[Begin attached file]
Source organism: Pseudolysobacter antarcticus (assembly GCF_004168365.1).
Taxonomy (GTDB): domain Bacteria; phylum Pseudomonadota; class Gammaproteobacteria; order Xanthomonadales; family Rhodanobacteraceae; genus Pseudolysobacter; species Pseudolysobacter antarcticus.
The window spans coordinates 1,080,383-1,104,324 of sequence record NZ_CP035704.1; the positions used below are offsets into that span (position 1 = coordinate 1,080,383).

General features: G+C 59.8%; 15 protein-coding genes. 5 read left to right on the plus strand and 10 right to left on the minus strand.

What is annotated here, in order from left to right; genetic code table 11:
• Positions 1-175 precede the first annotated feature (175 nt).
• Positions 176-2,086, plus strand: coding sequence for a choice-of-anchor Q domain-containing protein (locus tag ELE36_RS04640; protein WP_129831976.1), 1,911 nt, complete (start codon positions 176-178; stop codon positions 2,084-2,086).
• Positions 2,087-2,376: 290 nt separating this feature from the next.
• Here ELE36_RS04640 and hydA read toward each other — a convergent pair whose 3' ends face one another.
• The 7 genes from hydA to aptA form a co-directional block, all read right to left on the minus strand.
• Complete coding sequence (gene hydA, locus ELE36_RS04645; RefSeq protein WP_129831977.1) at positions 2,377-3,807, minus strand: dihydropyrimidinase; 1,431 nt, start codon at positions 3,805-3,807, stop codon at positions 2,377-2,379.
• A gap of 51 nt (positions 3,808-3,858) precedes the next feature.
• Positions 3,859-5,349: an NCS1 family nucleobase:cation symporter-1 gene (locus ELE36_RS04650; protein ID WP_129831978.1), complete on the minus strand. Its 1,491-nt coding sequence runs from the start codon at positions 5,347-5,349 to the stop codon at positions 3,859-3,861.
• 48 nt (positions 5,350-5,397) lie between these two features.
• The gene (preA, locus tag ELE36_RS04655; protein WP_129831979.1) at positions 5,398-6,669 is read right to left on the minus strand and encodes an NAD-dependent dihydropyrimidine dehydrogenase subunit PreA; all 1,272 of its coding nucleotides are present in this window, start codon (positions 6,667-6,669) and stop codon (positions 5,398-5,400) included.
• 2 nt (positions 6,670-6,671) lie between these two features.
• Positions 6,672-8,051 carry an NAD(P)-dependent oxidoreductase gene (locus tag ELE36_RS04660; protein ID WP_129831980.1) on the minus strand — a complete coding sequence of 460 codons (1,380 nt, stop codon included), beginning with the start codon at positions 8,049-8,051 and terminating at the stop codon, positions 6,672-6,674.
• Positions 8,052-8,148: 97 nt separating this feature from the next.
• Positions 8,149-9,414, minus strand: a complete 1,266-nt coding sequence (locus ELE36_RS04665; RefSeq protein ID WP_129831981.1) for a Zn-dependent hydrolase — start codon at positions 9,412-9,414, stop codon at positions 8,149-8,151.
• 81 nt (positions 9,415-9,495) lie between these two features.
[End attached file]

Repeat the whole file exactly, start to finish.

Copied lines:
Source organism: Pseudolysobacter antarcticus (assembly GCF_004168365.1).
Taxonomy (GTDB): domain Bacteria; phylum Pseudomonadota; class Gammaproteobacteria; order Xanthomonadales; family Rhodanobacteraceae; genus Pseudolysobacter; species Pseudolysobacter antarcticus.
The window spans coordinates 1,080,383-1,104,324 of sequence record NZ_CP035704.1; the positions used below are offsets into that span (position 1 = coordinate 1,080,383).

General features: G+C 59.8%; 15 protein-coding genes. 5 read left to right on the plus strand and 10 right to left on the minus strand.

What is annotated here, in order from left to right; genetic code table 11:
• Positions 1-175 precede the first annotated feature (175 nt).
• Positions 176-2,086, plus strand: coding sequence for a choice-of-anchor Q domain-containing protein (locus tag ELE36_RS04640; protein WP_129831976.1), 1,911 nt, complete (start codon positions 176-178; stop codon positions 2,084-2,086).
• Positions 2,087-2,376: 290 nt separating this feature from the next.
• Here ELE36_RS04640 and hydA read toward each other — a convergent pair whose 3' ends face one another.
• The 7 genes from hydA to aptA form a co-directional block, all read right to left on the minus strand.
• Complete coding sequence (gene hydA, locus ELE36_RS04645; RefSeq protein WP_129831977.1) at positions 2,377-3,807, minus strand: dihydropyrimidinase; 1,431 nt, start codon at positions 3,805-3,807, stop codon at positions 2,377-2,379.
• A gap of 51 nt (positions 3,808-3,858) precedes the next feature.
• Positions 3,859-5,349: an NCS1 family nucleobase:cation symporter-1 gene (locus ELE36_RS04650; protein ID WP_129831978.1), complete on the minus strand. Its 1,491-nt coding sequence runs from the start codon at positions 5,347-5,349 to the stop codon at positions 3,859-3,861.
• 48 nt (positions 5,350-5,397) lie between these two features.
• The gene (preA, locus tag ELE36_RS04655; protein WP_129831979.1) at positions 5,398-6,669 is read right to left on the minus strand and encodes an NAD-dependent dihydropyrimidine dehydrogenase subunit PreA; all 1,272 of its coding nucleotides are present in this window, start codon (positions 6,667-6,669) and stop codon (positions 5,398-5,400) included.
• 2 nt (positions 6,670-6,671) lie between these two features.
• Positions 6,672-8,051 carry an NAD(P)-dependent oxidoreductase gene (locus tag ELE36_RS04660; protein ID WP_129831980.1) on the minus strand — a complete coding sequence of 460 codons (1,380 nt, stop codon included), beginning with the start codon at positions 8,049-8,051 and terminating at the stop codon, positions 6,672-6,674.
• Positions 8,052-8,148: 97 nt separating this feature from the next.
• Positions 8,149-9,414, minus strand: a complete 1,266-nt coding sequence (locus ELE36_RS04665; RefSeq protein ID WP_129831981.1) for a Zn-dependent hydrolase — start codon at positions 9,412-9,414, stop codon at positions 8,149-8,151.
• 81 nt (positions 9,415-9,495) lie between these two features.